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Session 2001- 02
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Standing Committee Debates
Home Energy Conservation Bill

Home Energy Conservation Bill

Column Number: 073

Standing Committee C

Tuesday 26 February 2002


[Mr. Joe Benton in the Chair]

Home Energy Conservation Bill

10.30 am

Dr. Desmond Turner (Brighton, Kemptown): I beg to move,

    That, if proceedings on the Home Energy Conservation Bill are not concluded at this morning's sitting, the Committee do meet again this day at half-past Four o'clock.

I must crave your indulgence, I fear, Mr. Benton. I ask the Committee, in addition to agreeing to the sittings motion, to agree to adjourn our proceedings until 11.45 am, as the Minister has to be elsewhere to deal with unexpected difficulties.

The Chairman: May I point out that the appropriate technical word is ''suspend'', not ''adjourn''?

Dr. Turner: I beg your pardon, Mr. Benton.

Mr. Jonathan Sayeed (Mid-Bedfordshire): We accept that a Department that deals with flooding and foot and mouth, as well as fridges, needs its Ministers back in the office now and again. We do not oppose the sittings motion because we want time to discuss the entire Bill. We understand the Minister's difficulties and agree to the sittings motion and to the request for our sitting to be suspended.

The Minister for the Environment (Mr. Michael Meacher): I assure hon. Members that the request for an adjournment of the Committee until 11.45 am has nothing to do with BSE, foot and mouth or fridges—or, indeed, any other particular issue. However, the need for me to be elsewhere is pressing and I am grateful for the Committee's understanding. I look forward to making progress on the Bill at 11.45 am.

Question put and agreed to.

10.32 am

Sitting suspended.

11.45 am

On resuming—

Clause 4

Guidance on eradication of fuel poverty

Dr. Turner: I do not intend to move amendments Nos. 20 to 25, as they would cease to be relevant if new clause 8 replaced clause 4. Some believe that clause 4 is unnecessary, as its provisions are already in legislation. Although clause 4 contains weaknesses, I am confident that it is necessary. However, I am not confident that the drafting makes explicit the duty on local authorities with regard to fuel poverty.

Question proposed, That the clause stand part of the Bill.

The Chairman: With this it will be convenient to take new clause 8—Fuel Poverty—

    '(1) It shall be the duty of every energy conservation authority, so far as is reasonably practicable, to—

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    (a) discharge its functions under sections 2 or 5 of the Home Energy Conservation Act 1995 (preparation of reports or further reports), and

    (b) carry out its duty pursuant to section 1 of this Act in such a way as to complement and support the appropriate authority's strategy for the time being for the eradication of fuel poverty made under the Warm Homes and Energy Conservation Act 2000.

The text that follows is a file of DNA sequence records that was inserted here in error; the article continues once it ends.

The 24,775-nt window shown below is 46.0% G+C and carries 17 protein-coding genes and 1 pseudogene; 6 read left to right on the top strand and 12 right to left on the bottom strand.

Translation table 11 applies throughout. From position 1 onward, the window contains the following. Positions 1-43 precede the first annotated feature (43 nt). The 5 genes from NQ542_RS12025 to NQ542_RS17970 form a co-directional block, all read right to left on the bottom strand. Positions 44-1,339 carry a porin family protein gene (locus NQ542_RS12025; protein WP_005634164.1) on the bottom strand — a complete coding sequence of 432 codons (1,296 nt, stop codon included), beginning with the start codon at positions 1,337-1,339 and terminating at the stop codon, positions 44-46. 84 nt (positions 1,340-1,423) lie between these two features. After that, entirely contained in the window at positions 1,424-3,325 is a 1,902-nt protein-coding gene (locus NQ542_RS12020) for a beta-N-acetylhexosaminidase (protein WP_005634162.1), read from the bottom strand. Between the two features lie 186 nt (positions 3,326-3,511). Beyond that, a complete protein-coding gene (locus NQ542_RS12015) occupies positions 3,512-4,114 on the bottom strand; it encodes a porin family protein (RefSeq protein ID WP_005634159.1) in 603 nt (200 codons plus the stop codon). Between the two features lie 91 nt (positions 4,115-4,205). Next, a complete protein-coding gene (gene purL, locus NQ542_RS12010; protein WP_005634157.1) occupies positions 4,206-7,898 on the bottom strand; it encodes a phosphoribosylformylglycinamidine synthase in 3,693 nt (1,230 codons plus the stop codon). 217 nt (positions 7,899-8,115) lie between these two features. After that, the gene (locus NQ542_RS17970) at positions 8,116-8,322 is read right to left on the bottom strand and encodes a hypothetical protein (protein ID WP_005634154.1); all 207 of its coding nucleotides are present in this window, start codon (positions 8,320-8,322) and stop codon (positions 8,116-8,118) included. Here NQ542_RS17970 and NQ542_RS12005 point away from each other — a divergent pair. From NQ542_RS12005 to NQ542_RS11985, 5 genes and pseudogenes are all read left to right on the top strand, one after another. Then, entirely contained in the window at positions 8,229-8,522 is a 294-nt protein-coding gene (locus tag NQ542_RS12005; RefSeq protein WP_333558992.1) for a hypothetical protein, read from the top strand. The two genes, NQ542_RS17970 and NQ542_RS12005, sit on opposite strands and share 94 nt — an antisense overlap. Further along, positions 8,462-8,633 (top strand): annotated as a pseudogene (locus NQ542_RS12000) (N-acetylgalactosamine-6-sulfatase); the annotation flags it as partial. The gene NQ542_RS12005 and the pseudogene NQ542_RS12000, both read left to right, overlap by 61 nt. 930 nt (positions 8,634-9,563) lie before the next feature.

(2) The appropriate authority may from time to time give guidance to energy conservation authorities in relation to the discharge of their functions under subsection (1) above (and such guidance may differ for different authorities or different types of authority).'

Dr. Turner: New clause 8 makes explicit the link between the role of local authorities and the implementation of the Government's fuel poverty strategy. The Warm Homes and Energy Conservation Act 2000—another private Member's Bill—drives that strategy. We therefore continue to build on private Member's legislation, which has dominated the field.

Local authorities should have a pivotal role in delivering the strategy. After all, they best know the circumstances of their boroughs and cities, and are best able to do what is necessary to co-ordinate available resources and to direct them to best effect. New clause 8 would not call upon fresh resources. We would get into difficulty with the Government if we implied that the Treasury would have to spend vast extra sums for which it had not budgeted. The new clause would make more effective use of the resources that are already available under the Warm Homes and Energy Conservation Act 2000 to remove fuel poverty. It would also give the Minister the power to issue guidance to local authorities on how best to achieve such a result.

I hope that the principles in the clause will be acceptable to the Committee.

Mr. Sayeed: I do not intend to sound a note of dissension in what has been an harmonious Committee, but there is some order, counter-order and disorder about what has been going on, especially if we bear in mind that it is a few days since the Committee's last sitting. I hoped that the hon. Member for Brighton, Kemptown (Dr. Turner) and the Government might have come to a clearer decision about which clauses and amendments we would be considering. However, I do not want to introduce a sour note, as I am pleased to continue to offer my party's broad support for this part of the Bill.

Members of the Committee have commented on the quality of the constructive dialogue and the cross-party support. Today's debate will prove crucial in that respect as we attempt to analyse the Government's suggested amendments to parts 2 and 3. It was evident in our debate on part 1 that hon. Members were not prepared to let the Government pledge one thing in public and do the opposite in the quiet of the Committee Room. I am pleased to note that the Government spectacularly failed in their attempt to neuter the Bill's provisions for energy efficiency.

The Government sought to omit the fuel poverty section of the Bill entirely and I am perplexed about why they should have attempted to do so. In